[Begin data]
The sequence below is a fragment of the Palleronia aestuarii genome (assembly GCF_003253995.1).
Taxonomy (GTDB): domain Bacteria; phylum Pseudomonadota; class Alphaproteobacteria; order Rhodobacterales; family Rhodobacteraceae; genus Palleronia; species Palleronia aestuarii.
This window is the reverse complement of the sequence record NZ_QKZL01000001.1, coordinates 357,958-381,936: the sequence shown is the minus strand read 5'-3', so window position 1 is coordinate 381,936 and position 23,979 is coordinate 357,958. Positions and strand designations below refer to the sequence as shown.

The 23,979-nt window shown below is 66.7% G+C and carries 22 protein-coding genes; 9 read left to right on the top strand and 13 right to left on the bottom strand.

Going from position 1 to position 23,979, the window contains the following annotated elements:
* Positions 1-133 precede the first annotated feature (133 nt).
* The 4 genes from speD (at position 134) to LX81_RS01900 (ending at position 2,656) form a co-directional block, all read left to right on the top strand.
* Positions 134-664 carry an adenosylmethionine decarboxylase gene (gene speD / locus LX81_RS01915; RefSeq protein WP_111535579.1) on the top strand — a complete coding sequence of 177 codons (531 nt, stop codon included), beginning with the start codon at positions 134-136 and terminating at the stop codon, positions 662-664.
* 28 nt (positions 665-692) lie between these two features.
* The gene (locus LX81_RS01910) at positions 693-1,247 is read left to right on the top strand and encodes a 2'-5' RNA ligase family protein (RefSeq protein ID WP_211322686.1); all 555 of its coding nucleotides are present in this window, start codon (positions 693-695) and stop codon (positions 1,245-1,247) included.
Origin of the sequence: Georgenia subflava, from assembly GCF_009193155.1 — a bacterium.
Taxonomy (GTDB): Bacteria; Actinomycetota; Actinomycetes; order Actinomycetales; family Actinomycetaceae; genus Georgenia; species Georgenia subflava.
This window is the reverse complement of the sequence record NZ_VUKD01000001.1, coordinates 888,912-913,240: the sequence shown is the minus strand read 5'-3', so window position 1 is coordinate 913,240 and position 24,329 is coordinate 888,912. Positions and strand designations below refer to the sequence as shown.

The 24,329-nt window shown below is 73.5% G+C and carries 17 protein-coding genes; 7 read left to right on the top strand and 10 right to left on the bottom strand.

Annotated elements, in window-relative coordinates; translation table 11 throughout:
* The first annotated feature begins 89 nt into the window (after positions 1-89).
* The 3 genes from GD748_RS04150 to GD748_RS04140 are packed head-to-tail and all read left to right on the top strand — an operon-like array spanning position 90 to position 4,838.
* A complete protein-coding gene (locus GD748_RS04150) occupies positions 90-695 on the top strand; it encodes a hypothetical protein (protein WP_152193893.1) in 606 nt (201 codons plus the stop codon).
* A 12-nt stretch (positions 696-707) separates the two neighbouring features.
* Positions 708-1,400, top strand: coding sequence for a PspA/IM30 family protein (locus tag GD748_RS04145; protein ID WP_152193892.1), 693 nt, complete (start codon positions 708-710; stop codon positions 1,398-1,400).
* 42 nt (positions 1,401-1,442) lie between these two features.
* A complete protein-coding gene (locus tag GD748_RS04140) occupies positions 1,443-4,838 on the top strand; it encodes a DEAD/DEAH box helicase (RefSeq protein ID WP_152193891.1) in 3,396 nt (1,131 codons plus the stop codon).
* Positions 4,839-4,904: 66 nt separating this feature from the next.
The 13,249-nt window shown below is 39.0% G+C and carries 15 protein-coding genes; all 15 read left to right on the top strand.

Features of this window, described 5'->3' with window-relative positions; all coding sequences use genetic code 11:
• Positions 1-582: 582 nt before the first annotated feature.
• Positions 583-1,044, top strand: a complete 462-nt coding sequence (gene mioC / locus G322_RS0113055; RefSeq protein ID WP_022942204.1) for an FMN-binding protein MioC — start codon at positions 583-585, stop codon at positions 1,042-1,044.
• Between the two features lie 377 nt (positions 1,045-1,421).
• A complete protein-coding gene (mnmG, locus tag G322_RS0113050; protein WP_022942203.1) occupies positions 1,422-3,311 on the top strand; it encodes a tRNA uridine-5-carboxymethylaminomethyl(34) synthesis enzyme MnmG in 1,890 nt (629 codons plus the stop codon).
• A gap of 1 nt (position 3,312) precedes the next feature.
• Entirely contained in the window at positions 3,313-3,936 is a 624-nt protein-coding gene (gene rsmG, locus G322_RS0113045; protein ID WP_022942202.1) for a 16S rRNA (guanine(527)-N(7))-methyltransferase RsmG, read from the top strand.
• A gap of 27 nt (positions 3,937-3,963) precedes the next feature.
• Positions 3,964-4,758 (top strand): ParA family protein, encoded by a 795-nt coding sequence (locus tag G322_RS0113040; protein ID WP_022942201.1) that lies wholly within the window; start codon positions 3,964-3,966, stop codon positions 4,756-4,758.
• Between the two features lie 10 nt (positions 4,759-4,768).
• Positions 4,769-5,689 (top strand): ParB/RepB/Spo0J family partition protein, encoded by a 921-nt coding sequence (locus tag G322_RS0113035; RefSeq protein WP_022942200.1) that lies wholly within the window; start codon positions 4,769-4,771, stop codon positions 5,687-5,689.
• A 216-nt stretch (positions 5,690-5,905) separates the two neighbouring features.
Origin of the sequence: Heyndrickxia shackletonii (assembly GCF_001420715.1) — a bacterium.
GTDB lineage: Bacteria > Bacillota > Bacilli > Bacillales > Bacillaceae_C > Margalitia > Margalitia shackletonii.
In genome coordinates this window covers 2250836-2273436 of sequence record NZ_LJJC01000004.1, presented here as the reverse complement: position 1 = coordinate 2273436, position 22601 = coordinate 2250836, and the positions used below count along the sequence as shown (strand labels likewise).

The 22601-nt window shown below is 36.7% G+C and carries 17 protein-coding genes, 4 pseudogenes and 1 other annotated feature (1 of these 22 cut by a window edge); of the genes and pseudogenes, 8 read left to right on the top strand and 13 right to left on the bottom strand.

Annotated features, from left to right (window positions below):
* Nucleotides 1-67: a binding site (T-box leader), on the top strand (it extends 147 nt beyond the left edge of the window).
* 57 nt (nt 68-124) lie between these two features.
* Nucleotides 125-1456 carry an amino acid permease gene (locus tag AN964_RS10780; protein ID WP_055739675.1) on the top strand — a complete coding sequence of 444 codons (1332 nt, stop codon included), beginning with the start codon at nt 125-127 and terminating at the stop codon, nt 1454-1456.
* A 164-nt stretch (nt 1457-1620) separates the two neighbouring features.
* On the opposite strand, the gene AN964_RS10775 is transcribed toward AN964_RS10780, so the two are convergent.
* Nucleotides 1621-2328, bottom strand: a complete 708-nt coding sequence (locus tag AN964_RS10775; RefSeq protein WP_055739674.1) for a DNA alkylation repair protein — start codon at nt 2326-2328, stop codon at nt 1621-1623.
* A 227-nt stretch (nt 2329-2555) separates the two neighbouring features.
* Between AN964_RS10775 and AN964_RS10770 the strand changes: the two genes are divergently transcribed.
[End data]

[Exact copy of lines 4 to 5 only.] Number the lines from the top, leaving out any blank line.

The 23,979-nt window shown below is 66.7% G+C and carries 22 protein-coding genes; 9 read left to right on the top strand and 13 right to left on the bottom strand.

Going from position 1 to position 23,979, the window contains the following annotated elements: